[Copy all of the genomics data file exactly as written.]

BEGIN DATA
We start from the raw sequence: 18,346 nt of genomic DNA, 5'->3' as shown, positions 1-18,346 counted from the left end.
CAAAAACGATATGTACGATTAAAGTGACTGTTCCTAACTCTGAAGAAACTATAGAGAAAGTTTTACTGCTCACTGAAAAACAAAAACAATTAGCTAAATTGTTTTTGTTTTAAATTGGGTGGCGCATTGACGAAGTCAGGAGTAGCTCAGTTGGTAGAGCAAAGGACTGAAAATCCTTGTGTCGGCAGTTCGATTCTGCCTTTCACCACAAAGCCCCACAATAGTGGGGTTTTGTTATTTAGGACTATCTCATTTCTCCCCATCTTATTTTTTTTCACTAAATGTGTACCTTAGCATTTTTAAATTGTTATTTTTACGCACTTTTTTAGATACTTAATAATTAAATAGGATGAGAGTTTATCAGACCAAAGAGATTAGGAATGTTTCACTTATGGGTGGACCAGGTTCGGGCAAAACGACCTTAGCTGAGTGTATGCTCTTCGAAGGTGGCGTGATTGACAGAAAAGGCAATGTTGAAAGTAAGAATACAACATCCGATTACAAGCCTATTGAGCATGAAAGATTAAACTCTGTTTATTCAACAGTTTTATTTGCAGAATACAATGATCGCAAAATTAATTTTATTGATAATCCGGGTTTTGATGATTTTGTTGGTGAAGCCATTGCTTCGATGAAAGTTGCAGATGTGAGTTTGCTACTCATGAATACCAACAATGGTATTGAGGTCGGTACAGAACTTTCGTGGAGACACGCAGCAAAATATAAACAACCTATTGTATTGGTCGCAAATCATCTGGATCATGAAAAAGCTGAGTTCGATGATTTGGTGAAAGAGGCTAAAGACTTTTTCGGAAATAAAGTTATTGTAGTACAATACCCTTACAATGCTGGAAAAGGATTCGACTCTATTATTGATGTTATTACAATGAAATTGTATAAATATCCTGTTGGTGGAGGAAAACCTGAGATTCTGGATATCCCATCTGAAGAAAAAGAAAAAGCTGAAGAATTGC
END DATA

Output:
We start from the raw sequence: 18,346 nt of genomic DNA, 5'->3' as shown, positions 1-18,346 counted from the left end.
CAAAAACGATATGTACGATTAAAGTGACTGTTCCTAACTCTGAAGAAACTATAGAGAAAGTTTTACTGCTCACTGAAAAACAAAAACAATTAGCTAAATTGTTTTTGTTTTAAATTGGGTGGCGCATTGACGAAGTCAGGAGTAGCTCAGTTGGTAGAGCAAAGGACTGAAAATCCTTGTGTCGGCAGTTCGATTCTGCCTTTCACCACAAAGCCCCACAATAGTGGGGTTTTGTTATTTAGGACTATCTCATTTCTCCCCATCTTATTTTTTTTCACTAAATGTGTACCTTAGCATTTTTAAATTGTTATTTTTACGCACTTTTTTAGATACTTAATAATTAAATAGGATGAGAGTTTATCAGACCAAAGAGATTAGGAATGTTTCACTTATGGGTGGACCAGGTTCGGGCAAAACGACCTTAGCTGAGTGTATGCTCTTCGAAGGTGGCGTGATTGACAGAAAAGGCAATGTTGAAAGTAAGAATACAACATCCGATTACAAGCCTATTGAGCATGAAAGATTAAACTCTGTTTATTCAACAGTTTTATTTGCAGAATACAATGATCGCAAAATTAATTTTATTGATAATCCGGGTTTTGATGATTTTGTTGGTGAAGCCATTGCTTCGATGAAAGTTGCAGATGTGAGTTTGCTACTCATGAATACCAACAATGGTATTGAGGTCGGTACAGAACTTTCGTGGAGACACGCAGCAAAATATAAACAACCTATTGTATTGGTCGCAAATCATCTGGATCATGAAAAAGCTGAGTTCGATGATTTGGTGAAAGAGGCTAAAGACTTTTTCGGAAATAAAGTTATTGTAGTACAATACCCTTACAATGCTGGAAAAGGATTCGACTCTATTATTGATGTTATTACAATGAAATTGTATAAATATCCTGTTGGTGGAGGAAAACCTGAGATTCTGGATATCCCATCTGAAGAAAAAGAAAAAGCTGAAGAATTGC